Attending an out of Darkness Community Walk…
As clinicians, participating in events that promote knowledge and awareness regarding mental health is very important. Recently, I participated in my local American Foundation for Suicide Prevention (AFSP) out of darkness walk, and it was a wonderful experience. Community walks and events allow organizations, such as AFSP, to raise funds to fight suicide and provide support to survivors and their families.
“Suicide is the 10thleading cause of death in the US, and it is estimated that every year over 47,000 people die by suicide ”
While I have volunteered with my local AFSP in the past, I had never attended a walk. I made it a point to participate in this year’s event not only because I feel it is essential to support such organizations but also because of my work. A majority of my work is focused on elementary aged school children. Most people think that this age group is somehow “exempt” from being impacted by suicide and that is simply not true. Children are not just affected by thoughts of suicide but also by losing people who have died by suicide. Understanding death at a young age is already hard enough; understanding that a loved one took their own life or thinking about taking their own life can be extremely challenging.
I attended the event with my husband and a co-worker. The walk was hosted at a local park in the area, and the first thing I thought when I arrived was WOAH! The number of people present and the sense of support from the community that I felt was amazing. During the event, families, and individuals were given the opportunity to pay homage to their loved ones by wearing matching shirts, colors, signs, etc.
Because part of the event is connecting people with resources, different local organizations had booths and provided attendees with resources and information regarding a variety of topics such as mental health, addiction, sexual assault, etc. Of course, my co-worker and I stopped at every booth not only to learn about new programs and local resources but also to get materials to provide our clients.
AFSP also had their own booths where they provided resources, educational material, and love. You might ask yourself “how can a booth provide love?” Well, some of the booths at the event were meant for people to create remembrance notes for their loved ones who are gone and to provide them with the emotional outlet and sense of community needed.
Every person that joins the walk may create a sign (at one of the booths) where they can write down on the sign who/what they are walking for and to get beads of different colors signifying a different loss to suicide.
As a clinician, one of the ways I support and help my clients is by being anadvocate.As such I wrote on my sign that I was walking in support of my clients and their families. Working in a predominantly Latinx and migrant community, talking about suicide is still taboo. In my experience, families who have experienced loss to suicide feel a deep sense of shame and secrecy which can be highly isolating. I was hoping that by publicly stating that I was walking for my clients other people at the event would realize that they are not alone in their fight and that as mental health professionals we are walking right by their side…. Literally.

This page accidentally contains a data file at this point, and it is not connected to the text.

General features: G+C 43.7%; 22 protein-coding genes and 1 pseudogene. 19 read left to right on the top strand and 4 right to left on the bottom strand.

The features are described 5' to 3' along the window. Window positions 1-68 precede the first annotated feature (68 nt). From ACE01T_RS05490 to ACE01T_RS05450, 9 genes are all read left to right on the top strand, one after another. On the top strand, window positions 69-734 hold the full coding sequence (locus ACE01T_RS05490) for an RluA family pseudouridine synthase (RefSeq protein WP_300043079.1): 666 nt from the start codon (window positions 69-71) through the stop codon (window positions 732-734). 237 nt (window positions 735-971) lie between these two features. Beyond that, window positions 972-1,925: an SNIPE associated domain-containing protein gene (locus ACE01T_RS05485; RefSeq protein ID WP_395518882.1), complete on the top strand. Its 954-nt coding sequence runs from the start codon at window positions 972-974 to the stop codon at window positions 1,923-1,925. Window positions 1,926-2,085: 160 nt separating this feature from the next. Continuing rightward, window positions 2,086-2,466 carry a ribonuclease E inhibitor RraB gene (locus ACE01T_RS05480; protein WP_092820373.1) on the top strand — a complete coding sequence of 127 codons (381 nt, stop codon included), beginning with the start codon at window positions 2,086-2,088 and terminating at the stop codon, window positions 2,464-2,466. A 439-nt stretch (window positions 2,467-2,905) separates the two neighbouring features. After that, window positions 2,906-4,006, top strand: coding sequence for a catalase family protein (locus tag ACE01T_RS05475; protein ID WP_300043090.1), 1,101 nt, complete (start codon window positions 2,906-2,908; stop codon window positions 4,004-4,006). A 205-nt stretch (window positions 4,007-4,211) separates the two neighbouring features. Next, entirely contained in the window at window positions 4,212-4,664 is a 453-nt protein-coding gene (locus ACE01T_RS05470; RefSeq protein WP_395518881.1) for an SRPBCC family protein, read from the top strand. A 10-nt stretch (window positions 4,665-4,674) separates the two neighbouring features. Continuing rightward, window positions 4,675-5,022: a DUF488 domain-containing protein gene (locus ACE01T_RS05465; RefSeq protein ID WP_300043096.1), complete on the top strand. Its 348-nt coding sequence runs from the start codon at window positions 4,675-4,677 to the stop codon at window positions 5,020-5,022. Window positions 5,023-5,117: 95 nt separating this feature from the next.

One of the most emotional and beautiful parts of the event was the opening ceremony. Individuals who have been personally impacted by suicide spoke and honored their loved ones by blowing bubbles. The stories of these individuals rocked me to my core. My husband and I both cried listening to their narratives and feeling the love the whole event was providing.
More than anything, I felt incredibly honored and privileged to be a part of such a fantastic cause and to be able to hear the stories of such brave individuals and survivors who continue to fight and educate the community. I highly recommend everyone to attend a walk and become an advocate for suicide prevention.
American Foundation for Suicide Prevention (AFSP) website- https://afsp.org
Finding an out of darkness walk near you- https://afsp.donordrive.com/index.cfm?American Foundation for Suicide Prevention (AFSP) statistics https://afsp.org/about-suicide/suicide-statistics/
Photo by Thought Catalog on Unsplash
Alejandra is a Registered Associate Marriage and Family Therapist and Professional Clinical Counselor (AMF #105469, APC# 4917). She graduated from Brandman University with a Masters in Psychology; she also holds a Bachelors in Psychology and Criminal Justice from California State University, San Bernardino. Currently, she works for a non-profit organization that provides mental health services to schools in southern California. In addition, she also works for a private practice where she specializes in working with children, youth, and families suffering from a variety of issues such as academic performance, learning disabilities, depression, anxiety, bipolar, ADHD, Autism Spectrum Disorder, and grief.
Alejandra is passionate about creating a platform where individuals can be connected with quality mental health services and resources. Alejandra was raised in Mexico City and comes from a family of Argentinean immigrants. In her work, she strives to highlight the intersection between culture and mental health perceptions. Her personal interests include cooking, spending time with her family, going to Disneyland, and collecting vintage pieces. She also enjoys reading; some of her favorite books include Love’s Executioner by Irving D. Yalom, The Lucifer Effect by Dr. Philip Zimbardo, Sherlock Holmes, Mating in Captivity by Ester Perel, and The Blood of Flowers by Anita Amirrezvani.